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what is size of this macro?

#define PI 3.12

Aug 8 '06 #1
19 6885


ve****************@gmail.com wrote On 08/08/06 15:37,:
#define PI 3.12
Mu.

--
Er*********@sun.com

Aug 8 '06 #2
I mean how much memory it will take?
Eric Sosman wrote:
ve****************@gmail.com wrote On 08/08/06 15:37,:
#define PI 3.12

Mu.

--
Er*********@sun.com
Aug 8 '06 #3
On Tue, 8 Aug 2006, ve****************@gmail.com wrote:
#define PI 3.12
3.12 is of type double, therefore sizeof PI is the same as
sizeof(double).

Tak-Shing
Aug 8 '06 #4
ve****************@gmail.com posted:
#define PI 3.12

It's about an inch and a half wide on my screen.

If you need it smaller, try changing screen resolution -- should shave off a
few clock cycles.

--

Frederick Gotham
Aug 8 '06 #5

But how is it? compiler will allocate memory.
Tak-Shing Chan wrote:
On Tue, 8 Aug 2006, ve****************@gmail.com wrote:
#define PI 3.12

3.12 is of type double, therefore sizeof PI is the same as
sizeof(double).

Tak-Shing
Aug 8 '06 #6
ve****************@gmail.com wrote:
#define PI 3.12
Mine shows 3.14, but maybe your's is late. Are the batteries dead? ;)

Aug 8 '06 #7
ve****************@gmail.com said:
>
But how is it? compiler will allocate memory.
Why?

--
Richard Heathfield
"Usenet is a strange place" - dmr 29/7/1999
http://www.cpax.org.uk
email: rjh at above domain (but drop the www, obviously)
Aug 8 '06 #8
Vlad Dogaru <dd****@gmail.comwrote:
Mine shows 3.14, but maybe your's is late. Are the batteries dead? ;)
It's 3.00 on mine, but I'm running on a King Solomon model, so
apparently it's a QOI issue.

--
C. Benson Manica | I *should* know what I'm talking about - if I
cbmanica(at)gmail.com | don't, I need to know. Flames welcome.
Aug 8 '06 #9

Richard Heathfield wrote:
ve****************@gmail.com said:

But how is it? compiler will allocate memory.

Why?

--
Richard Heathfield
"Usenet is a strange place" - dmr 29/7/1999
http://www.cpax.org.uk
email: rjh at above domain (but drop the www, obviously)

Coz macro's are processed in CPP.

Aug 8 '06 #10
ve****************@gmail.com wrote:
I mean how much memory it will take?

Please read the information below.

Brian

--
Please don't top-post. Your replies belong following or interspersed
with properly trimmed quotes. See the majority of other posts in the
newsgroup.
Aug 8 '06 #11

ve****************@gmail.com wrote:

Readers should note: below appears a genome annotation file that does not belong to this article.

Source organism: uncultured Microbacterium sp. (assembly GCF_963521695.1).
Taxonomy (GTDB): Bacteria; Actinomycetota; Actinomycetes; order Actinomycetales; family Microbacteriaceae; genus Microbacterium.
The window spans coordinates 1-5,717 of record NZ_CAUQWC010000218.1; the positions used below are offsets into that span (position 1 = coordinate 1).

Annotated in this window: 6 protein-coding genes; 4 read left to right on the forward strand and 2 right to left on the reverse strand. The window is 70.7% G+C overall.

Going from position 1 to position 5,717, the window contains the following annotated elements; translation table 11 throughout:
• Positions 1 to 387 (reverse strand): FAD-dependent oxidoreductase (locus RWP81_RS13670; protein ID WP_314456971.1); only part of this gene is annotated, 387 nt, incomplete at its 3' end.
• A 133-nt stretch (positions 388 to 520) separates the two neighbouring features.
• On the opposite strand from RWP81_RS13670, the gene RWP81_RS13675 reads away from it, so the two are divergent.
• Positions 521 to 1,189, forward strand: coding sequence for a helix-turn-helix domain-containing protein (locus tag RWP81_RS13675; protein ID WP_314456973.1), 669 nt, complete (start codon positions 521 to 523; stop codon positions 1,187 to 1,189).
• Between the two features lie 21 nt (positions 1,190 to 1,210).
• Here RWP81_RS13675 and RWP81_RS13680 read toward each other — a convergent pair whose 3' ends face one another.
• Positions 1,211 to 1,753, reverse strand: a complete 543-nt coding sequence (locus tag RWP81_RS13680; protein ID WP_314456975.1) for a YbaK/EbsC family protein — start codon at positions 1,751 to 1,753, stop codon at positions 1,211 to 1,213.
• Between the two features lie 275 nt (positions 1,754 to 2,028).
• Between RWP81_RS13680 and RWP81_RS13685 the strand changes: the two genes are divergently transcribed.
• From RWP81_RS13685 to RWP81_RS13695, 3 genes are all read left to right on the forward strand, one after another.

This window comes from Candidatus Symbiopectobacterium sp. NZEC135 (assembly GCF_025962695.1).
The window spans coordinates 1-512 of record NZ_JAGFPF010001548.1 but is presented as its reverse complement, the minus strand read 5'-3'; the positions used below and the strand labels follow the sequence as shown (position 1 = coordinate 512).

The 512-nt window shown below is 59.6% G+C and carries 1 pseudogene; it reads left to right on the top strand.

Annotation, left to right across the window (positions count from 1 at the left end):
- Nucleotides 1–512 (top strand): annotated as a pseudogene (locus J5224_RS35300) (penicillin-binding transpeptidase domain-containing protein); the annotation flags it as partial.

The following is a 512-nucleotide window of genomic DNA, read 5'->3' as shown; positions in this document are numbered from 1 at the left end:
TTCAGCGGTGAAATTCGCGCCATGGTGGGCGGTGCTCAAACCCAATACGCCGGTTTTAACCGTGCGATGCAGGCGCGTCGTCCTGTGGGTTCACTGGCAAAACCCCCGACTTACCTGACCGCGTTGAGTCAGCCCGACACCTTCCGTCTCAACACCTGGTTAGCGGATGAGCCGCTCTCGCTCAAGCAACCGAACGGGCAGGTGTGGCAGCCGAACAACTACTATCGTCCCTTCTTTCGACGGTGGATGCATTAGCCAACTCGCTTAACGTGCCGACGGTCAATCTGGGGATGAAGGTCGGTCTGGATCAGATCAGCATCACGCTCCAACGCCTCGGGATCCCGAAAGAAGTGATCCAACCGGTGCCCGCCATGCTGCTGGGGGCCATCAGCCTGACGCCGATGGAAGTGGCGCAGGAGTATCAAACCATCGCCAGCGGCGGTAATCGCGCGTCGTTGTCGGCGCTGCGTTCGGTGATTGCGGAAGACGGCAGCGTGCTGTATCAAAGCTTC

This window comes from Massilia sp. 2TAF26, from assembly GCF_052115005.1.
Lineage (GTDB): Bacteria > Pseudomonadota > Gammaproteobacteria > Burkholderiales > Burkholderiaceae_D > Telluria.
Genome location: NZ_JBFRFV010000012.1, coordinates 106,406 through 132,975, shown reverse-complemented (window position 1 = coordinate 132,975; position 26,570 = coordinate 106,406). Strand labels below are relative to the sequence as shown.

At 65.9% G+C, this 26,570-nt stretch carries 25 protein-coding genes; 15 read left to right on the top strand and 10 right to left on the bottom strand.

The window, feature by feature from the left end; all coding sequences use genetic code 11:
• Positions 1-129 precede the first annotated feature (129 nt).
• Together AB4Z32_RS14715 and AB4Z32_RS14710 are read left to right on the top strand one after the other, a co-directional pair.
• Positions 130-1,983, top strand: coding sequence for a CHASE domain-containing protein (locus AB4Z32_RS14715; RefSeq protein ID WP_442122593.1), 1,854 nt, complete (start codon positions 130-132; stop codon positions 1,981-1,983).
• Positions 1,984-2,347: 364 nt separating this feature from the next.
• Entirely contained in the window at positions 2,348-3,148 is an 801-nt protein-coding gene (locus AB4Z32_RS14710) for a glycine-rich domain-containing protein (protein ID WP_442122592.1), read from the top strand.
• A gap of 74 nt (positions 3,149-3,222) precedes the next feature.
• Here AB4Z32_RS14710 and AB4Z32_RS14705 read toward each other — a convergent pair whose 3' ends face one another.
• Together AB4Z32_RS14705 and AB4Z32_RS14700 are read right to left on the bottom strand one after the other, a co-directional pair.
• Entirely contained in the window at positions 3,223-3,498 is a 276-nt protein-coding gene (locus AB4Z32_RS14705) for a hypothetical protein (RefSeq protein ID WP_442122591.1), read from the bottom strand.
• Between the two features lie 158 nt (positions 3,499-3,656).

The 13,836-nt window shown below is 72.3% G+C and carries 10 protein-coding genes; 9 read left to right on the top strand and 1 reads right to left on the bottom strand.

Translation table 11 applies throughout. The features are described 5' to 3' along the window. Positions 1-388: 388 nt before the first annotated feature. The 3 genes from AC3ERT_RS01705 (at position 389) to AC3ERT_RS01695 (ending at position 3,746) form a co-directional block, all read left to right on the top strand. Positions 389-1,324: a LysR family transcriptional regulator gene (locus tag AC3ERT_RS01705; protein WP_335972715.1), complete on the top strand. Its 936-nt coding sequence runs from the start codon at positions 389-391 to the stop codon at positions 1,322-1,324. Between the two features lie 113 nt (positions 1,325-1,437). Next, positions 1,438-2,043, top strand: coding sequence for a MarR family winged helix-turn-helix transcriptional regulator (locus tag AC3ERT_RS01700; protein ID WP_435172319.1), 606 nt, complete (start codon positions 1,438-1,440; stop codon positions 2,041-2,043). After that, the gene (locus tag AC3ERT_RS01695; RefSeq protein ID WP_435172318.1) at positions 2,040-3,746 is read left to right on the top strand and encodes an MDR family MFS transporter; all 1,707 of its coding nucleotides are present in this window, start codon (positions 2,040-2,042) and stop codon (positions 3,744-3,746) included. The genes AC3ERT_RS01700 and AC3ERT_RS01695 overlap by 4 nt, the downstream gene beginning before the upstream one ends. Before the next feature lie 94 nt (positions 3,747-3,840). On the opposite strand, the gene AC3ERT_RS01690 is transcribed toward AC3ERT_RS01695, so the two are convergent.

Richard Heathfield wrote:
ve****************@gmail.com said:
>
But how is it? compiler will allocate memory.
Why?

Coz macro's are processed in CPP.
You are asking questions which don't make much sense, and making
statements which don't seem to be related to the questions or the
discussion. This suggests that you have some fundamental
misunderstanding of something. If you give a more complete description
of what is puzzling you, perhaps with some example code, we may be
better able to help you understand the issue.

Aug 8 '06 #12
"ve****************@gmail.com" <ve****************@gmail.comwrites:
#define PI 3.12
Please put the question in the body of your article. Not all newsreaders
show the subject along with the body of the message.

The question was "what is size of this macro?". As you say later,
you're asking how much memory is allocated.

The answer is none. Macros don't allocate memory; they perform
textual substitution on your source code.

By itself, the macro definition

#define PI 3.12

will simply disappear from your program if you don't use it.

If you do use it, each occurrence of PI in your source will simply be
replaced with 3.12. What this does depends on how you use it.

The literal 3.12 is of type double, if that's what you were wondering about.

--
Keith Thompson (The_Other_Keith) ks***@mib.org <http://www.ghoti.net/~kst>
San Diego Supercomputer Center <* <http://users.sdsc.edu/~kst>
We must do something. This is something. Therefore, we must do this.
Aug 8 '06 #13


ve****************@gmail.com wrote On 08/08/06 15:51,: